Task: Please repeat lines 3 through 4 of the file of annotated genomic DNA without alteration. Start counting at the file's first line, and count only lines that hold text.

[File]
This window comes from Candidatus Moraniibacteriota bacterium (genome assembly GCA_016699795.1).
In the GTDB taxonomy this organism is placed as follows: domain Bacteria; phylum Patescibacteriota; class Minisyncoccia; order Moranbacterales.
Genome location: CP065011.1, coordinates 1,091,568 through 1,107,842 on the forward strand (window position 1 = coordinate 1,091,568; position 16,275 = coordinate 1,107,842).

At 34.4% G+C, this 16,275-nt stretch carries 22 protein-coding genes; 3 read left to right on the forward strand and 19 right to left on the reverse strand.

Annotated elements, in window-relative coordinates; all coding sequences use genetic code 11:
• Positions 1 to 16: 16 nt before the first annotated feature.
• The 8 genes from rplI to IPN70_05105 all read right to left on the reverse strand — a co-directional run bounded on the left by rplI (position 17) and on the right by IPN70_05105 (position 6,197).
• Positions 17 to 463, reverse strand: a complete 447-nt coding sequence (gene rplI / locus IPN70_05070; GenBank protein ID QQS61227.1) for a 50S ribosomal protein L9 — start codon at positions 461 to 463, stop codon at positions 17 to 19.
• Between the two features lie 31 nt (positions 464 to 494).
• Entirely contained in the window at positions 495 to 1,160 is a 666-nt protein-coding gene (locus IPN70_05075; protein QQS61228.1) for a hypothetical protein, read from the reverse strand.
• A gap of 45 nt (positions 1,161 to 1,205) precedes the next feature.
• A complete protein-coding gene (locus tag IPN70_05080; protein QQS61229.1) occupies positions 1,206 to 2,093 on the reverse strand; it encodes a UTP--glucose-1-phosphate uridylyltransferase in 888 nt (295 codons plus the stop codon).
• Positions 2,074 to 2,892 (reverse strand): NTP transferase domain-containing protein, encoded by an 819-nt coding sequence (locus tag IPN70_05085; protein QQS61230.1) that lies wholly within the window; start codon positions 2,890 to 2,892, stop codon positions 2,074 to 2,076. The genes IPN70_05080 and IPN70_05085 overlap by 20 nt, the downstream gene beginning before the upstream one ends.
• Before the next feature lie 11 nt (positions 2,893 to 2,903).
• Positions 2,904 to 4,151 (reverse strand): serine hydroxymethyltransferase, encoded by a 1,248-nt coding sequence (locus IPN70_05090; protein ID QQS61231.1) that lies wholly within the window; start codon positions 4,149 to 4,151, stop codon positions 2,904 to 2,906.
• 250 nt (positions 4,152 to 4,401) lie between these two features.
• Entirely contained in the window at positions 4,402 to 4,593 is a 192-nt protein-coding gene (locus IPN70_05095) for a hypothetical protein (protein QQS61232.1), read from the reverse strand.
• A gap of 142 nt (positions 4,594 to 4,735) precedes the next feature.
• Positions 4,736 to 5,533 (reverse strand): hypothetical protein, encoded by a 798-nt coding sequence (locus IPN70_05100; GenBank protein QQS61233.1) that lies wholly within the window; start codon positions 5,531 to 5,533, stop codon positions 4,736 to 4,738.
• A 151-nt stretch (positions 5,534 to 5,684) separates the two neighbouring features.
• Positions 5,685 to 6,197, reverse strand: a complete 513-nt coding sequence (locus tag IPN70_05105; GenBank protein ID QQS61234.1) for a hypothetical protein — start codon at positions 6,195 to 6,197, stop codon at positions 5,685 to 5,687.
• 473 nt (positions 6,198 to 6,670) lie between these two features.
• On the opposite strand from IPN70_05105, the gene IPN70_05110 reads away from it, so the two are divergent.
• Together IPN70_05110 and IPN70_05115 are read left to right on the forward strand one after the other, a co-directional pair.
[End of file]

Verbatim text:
Genome location: CP065011.1, coordinates 1,091,568 through 1,107,842 on the forward strand (window position 1 = coordinate 1,091,568; position 16,275 = coordinate 1,107,842).

At 34.4% G+C, this 16,275-nt stretch carries 22 protein-coding genes; 3 read left to right on the forward strand and 19 right to left on the reverse strand.